SALTWATER FISHING REPORTS
Vancouver Saltwater Fishing Report
We have been out on the water on a few charters this past week and have been catching a few winter chinook. As usual for these fish, they have been on the bottom, right where the herring are. We are often fishing in 150-250 feet of water so that means one rod per downrigger and 18 pound white glow cannonballs. These cannonballs keep your gear down deep during a fast troll and big tides. Productive flashers have been the Salty Dawg and Kinetic Series with a glow stripe. Good old green or chartreuse blades with silver tape on one side and glow on the other are good choices as well. We usually keep the bait in the freezer for winter chinook, as we prefer to fish spoons instead. We use a 5 to 6 foot leader from our flasher to a spoon that is 3.0 to 3.5 in size. Spoons are a good choice as they glow and that makes a big difference when you are fishing deep. You can also troll fast with spoons and that means covering lots of water, which is important in this fishery as you have to search for the fish. Some of the better glow spoons on the market are the Oki Titan series, the Pesca RSG series, the Gibbs G-Force series and the Silver Horde Kingfisher series. Choose one of these and if it has some glow paint and some green or blue on it, you are fishing the right ones. There seems to be good amounts of bait around, so that should keep the fish around for now and it looks promising for this upcoming winter season. We are already catching some nice fish and it is only November. If you haven’t tried winter chinook fishing, give us a call to book a trip. It is a lot of fun and a great way to enjoy the outdoors this time of year.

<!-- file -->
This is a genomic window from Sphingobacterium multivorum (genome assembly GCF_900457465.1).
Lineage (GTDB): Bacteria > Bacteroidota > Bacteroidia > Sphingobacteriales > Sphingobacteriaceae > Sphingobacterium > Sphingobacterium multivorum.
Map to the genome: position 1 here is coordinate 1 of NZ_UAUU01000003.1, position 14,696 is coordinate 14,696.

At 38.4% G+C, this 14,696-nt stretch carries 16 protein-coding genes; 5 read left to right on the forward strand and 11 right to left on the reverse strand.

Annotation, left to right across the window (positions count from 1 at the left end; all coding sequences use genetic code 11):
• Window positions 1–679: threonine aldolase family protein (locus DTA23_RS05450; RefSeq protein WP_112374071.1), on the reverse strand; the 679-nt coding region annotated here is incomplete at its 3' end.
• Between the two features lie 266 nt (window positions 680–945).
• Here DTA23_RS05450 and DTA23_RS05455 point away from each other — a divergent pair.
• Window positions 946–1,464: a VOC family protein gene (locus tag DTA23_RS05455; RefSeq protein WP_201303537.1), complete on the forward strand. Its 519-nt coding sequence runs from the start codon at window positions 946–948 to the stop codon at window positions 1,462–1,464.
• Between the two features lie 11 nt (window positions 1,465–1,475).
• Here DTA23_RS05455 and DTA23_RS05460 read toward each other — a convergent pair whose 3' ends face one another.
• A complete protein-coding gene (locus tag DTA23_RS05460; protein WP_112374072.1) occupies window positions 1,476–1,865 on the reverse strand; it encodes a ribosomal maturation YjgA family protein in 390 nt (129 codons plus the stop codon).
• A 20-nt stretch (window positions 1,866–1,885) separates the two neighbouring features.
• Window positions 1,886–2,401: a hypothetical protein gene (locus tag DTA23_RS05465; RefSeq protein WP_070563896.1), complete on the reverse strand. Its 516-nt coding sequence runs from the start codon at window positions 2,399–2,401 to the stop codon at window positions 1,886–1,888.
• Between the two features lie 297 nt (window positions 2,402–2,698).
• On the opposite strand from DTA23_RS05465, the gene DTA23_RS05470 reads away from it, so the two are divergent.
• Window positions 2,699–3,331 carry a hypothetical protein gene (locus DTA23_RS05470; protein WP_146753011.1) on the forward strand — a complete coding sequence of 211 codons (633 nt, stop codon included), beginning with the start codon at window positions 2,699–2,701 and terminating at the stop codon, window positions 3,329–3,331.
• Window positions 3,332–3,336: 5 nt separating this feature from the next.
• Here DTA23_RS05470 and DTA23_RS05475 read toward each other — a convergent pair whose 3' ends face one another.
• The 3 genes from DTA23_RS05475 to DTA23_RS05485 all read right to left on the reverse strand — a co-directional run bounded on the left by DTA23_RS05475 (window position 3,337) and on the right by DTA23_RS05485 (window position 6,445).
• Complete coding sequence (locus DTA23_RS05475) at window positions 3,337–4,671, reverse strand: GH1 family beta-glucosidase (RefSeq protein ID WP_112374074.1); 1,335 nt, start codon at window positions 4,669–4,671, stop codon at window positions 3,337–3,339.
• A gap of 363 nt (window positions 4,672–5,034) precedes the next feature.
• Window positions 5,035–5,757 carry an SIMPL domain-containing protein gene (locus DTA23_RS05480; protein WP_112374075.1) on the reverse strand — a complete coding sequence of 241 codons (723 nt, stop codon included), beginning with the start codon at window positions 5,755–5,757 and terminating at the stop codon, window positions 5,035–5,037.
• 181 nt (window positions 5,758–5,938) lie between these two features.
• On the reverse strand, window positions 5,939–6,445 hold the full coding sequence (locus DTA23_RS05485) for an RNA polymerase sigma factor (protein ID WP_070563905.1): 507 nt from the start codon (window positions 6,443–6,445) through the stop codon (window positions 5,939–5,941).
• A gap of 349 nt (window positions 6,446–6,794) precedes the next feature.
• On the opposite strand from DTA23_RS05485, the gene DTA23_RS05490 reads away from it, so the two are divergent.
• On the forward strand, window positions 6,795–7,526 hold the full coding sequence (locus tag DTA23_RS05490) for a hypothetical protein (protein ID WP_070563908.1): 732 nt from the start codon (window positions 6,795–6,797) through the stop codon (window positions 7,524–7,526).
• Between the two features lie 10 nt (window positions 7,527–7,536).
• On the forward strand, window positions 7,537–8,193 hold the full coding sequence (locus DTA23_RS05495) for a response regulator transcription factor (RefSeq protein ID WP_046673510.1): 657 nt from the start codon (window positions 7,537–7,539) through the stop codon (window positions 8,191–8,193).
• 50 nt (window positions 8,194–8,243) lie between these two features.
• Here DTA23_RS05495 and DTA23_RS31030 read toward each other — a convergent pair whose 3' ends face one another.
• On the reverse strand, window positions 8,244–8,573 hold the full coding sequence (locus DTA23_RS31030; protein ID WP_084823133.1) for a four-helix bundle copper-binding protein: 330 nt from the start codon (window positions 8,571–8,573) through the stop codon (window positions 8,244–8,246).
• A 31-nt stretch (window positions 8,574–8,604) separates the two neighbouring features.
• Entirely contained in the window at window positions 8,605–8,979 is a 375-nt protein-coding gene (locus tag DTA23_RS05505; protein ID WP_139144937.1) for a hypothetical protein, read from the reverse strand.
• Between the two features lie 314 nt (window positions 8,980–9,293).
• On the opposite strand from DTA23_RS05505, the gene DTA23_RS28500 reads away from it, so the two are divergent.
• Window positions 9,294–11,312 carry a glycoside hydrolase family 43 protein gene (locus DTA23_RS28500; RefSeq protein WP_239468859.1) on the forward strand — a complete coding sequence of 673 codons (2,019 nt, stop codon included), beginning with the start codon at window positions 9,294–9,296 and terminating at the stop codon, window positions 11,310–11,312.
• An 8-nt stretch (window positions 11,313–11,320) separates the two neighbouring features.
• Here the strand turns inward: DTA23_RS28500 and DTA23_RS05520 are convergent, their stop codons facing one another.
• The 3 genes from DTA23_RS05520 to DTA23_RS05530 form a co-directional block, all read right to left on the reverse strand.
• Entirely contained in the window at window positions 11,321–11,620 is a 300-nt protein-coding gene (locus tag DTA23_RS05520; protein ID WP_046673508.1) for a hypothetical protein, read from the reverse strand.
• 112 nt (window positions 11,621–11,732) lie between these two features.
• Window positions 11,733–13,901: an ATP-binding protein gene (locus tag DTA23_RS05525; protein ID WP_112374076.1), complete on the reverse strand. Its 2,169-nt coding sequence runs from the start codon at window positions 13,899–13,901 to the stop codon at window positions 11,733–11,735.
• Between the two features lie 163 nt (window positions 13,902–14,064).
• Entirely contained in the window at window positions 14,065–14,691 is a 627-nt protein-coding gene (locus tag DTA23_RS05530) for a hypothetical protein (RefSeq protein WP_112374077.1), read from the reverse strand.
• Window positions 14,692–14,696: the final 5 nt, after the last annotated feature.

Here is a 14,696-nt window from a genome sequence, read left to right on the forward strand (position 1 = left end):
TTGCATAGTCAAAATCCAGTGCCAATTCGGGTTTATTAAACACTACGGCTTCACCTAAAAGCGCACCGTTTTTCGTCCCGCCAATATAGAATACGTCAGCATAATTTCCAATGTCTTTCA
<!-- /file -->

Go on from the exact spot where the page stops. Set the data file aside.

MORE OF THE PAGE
This week’s tip is downrigger readiness for winter chinook. A lot of anglers will have just finished off fishing shallow off the Fraser mouth for chinook in August and September. We typically fish 30-70 feet in this fishery and don’t think too much about our downriggers. When fishing for winter chinook we are deep and on the bottom. It is not uncommon to bounce your cannonball along the bottom from time to time using an 18-pound cannonball and 225 feet of cable. If you have any issues at all with your downrigger or cable, you will find out in a hurry and you can usually kiss a costly 18-pound white glow cannonball goodbye! So on your first trip this winter slowly payout almost all your cable while trolling out in the open deep water. Look for any nicks or kinks or damage that may cause it to fail. Keep an eye on the spool and stop when you get down to the last half dozen wraps, make note of what your counter says so you know how deep you can fish, then bring the cable back up and stack it evenly and tightly. If there are multiple people running the boat, say your fishing buddy who you share the boat with, make sure you do this as sometimes your good old pal breaks the cable mid season, puts another cannonball on, and calls it a day. You make think there is 250 feet on the spool only to find out there is 175 and you are on your way down to 200 feet to bounce bottom. Not only are you not going to catch any fish if you can’t get to the bottom but you might not notice how low the spool is and you lose everything! That has caused a few heated moments on many a dock over the years. So do some maintenance on your riggers this winter and then we will see you out there!
See you in the shop or on the water,